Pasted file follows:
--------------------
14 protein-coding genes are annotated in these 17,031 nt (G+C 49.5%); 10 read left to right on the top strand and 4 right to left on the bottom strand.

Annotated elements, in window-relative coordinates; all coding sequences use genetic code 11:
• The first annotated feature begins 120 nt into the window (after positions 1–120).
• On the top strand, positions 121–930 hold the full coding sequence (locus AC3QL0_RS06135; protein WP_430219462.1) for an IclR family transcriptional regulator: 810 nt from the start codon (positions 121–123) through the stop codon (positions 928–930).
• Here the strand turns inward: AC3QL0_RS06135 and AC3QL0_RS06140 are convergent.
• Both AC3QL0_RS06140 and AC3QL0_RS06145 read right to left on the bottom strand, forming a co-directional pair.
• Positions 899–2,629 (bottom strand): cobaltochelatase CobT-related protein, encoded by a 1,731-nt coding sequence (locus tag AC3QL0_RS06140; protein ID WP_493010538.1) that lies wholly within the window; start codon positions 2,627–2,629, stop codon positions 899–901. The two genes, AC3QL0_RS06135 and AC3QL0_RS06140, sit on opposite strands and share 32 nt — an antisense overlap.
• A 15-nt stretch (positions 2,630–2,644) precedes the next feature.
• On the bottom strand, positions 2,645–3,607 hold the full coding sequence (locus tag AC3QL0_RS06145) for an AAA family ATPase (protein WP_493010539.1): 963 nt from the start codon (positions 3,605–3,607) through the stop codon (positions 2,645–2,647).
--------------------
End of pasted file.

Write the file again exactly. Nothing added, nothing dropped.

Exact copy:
14 protein-coding genes are annotated in these 17,031 nt (G+C 49.5%); 10 read left to right on the top strand and 4 right to left on the bottom strand.

Annotated elements, in window-relative coordinates; all coding sequences use genetic code 11:
• The first annotated feature begins 120 nt into the window (after positions 1–120).
• On the top strand, positions 121–930 hold the full coding sequence (locus AC3QL0_RS06135; protein WP_430219462.1) for an IclR family transcriptional regulator: 810 nt from the start codon (positions 121–123) through the stop codon (positions 928–930).
• Here the strand turns inward: AC3QL0_RS06135 and AC3QL0_RS06140 are convergent.
• Both AC3QL0_RS06140 and AC3QL0_RS06145 read right to left on the bottom strand, forming a co-directional pair.
• Positions 899–2,629 (bottom strand): cobaltochelatase CobT-related protein, encoded by a 1,731-nt coding sequence (locus tag AC3QL0_RS06140; protein ID WP_493010538.1) that lies wholly within the window; start codon positions 2,627–2,629, stop codon positions 899–901. The two genes, AC3QL0_RS06135 and AC3QL0_RS06140, sit on opposite strands and share 32 nt — an antisense overlap.
• A 15-nt stretch (positions 2,630–2,644) precedes the next feature.
• On the bottom strand, positions 2,645–3,607 hold the full coding sequence (locus tag AC3QL0_RS06145) for an AAA family ATPase (protein WP_493010539.1): 963 nt from the start codon (positions 3,605–3,607) through the stop codon (positions 2,645–2,647).